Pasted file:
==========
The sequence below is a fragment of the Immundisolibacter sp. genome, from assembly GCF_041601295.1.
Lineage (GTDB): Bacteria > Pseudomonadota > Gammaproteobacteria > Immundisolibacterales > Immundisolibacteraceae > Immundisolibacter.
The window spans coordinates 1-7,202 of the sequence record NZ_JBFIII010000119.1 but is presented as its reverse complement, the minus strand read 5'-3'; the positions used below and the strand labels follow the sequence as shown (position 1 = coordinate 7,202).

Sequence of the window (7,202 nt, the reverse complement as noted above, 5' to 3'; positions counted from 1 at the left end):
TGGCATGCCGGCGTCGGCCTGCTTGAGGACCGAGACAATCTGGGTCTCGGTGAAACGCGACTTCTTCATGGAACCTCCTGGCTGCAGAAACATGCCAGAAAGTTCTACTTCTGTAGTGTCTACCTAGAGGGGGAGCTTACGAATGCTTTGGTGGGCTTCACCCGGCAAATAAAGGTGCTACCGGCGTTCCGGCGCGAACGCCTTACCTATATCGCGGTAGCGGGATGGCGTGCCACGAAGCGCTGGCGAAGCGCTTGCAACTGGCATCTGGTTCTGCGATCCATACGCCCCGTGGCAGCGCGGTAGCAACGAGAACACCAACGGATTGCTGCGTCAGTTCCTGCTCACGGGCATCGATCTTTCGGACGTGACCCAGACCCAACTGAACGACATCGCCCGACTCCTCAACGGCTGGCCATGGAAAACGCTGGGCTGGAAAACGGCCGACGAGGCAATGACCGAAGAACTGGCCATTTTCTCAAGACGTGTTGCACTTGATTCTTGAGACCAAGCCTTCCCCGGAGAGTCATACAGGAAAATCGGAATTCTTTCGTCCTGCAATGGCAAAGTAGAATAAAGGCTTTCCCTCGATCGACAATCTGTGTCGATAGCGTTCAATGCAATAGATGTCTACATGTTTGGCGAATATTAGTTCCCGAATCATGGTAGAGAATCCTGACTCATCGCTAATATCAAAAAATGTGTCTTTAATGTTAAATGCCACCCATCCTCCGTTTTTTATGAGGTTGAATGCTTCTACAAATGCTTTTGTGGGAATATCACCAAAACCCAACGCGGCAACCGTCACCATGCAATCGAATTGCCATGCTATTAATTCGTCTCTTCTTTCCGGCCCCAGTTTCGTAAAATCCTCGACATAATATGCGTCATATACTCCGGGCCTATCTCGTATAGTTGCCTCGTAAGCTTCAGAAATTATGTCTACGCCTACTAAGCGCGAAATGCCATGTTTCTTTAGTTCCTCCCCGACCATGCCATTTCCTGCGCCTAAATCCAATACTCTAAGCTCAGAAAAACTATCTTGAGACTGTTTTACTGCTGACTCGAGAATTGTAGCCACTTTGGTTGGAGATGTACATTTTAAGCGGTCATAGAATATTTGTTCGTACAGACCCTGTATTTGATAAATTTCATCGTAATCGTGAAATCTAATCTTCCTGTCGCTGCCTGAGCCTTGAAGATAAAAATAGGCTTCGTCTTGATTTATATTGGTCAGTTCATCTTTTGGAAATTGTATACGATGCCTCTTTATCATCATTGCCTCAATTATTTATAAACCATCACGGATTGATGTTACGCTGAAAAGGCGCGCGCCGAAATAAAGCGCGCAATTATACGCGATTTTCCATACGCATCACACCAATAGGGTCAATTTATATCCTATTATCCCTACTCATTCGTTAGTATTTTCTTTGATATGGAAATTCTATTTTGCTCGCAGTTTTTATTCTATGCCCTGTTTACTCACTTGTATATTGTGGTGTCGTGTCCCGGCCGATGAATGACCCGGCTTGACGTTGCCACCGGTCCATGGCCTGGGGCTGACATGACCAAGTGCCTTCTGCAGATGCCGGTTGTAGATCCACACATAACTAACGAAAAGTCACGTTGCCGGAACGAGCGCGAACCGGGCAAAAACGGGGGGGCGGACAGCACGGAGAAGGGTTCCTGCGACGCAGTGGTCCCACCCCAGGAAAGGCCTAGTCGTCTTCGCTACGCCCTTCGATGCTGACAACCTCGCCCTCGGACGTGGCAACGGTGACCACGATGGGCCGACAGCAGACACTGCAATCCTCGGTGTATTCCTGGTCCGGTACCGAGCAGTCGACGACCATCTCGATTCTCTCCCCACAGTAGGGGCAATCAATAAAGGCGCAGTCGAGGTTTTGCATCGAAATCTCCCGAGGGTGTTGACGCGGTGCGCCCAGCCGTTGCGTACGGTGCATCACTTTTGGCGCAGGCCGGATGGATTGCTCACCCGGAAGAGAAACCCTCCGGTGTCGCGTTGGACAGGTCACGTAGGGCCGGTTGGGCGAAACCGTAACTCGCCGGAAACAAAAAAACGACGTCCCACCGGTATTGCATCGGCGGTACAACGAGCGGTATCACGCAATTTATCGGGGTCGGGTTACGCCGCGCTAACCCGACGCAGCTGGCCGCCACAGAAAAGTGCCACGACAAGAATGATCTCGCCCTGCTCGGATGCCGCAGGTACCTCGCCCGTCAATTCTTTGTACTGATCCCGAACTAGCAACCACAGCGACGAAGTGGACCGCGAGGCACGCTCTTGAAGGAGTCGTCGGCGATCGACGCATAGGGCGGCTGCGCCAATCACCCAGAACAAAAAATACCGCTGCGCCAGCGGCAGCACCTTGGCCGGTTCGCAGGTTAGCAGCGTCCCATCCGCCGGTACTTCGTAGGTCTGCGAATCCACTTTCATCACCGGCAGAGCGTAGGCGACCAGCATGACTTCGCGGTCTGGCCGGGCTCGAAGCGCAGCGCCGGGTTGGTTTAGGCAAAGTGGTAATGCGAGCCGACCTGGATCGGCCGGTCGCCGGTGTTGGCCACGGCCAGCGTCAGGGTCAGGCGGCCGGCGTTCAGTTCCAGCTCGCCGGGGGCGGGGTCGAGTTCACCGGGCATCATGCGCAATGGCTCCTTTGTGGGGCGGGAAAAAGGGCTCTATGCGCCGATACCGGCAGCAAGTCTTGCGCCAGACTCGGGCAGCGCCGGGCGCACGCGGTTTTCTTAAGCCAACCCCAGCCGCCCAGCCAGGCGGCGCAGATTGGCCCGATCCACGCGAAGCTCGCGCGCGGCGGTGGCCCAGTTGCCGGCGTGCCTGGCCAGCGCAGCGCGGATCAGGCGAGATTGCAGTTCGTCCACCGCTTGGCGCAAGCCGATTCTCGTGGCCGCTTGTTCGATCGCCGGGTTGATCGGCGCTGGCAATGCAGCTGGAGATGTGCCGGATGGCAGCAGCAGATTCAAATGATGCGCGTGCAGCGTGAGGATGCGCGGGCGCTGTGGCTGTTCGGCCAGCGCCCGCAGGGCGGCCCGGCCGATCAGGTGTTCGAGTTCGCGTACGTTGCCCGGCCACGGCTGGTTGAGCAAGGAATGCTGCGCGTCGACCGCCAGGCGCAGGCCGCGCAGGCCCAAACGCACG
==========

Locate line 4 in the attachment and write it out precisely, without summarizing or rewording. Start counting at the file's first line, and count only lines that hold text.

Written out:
Sequence of the window (7,202 nt, the reverse complement as noted above, 5' to 3'; positions counted from 1 at the left end):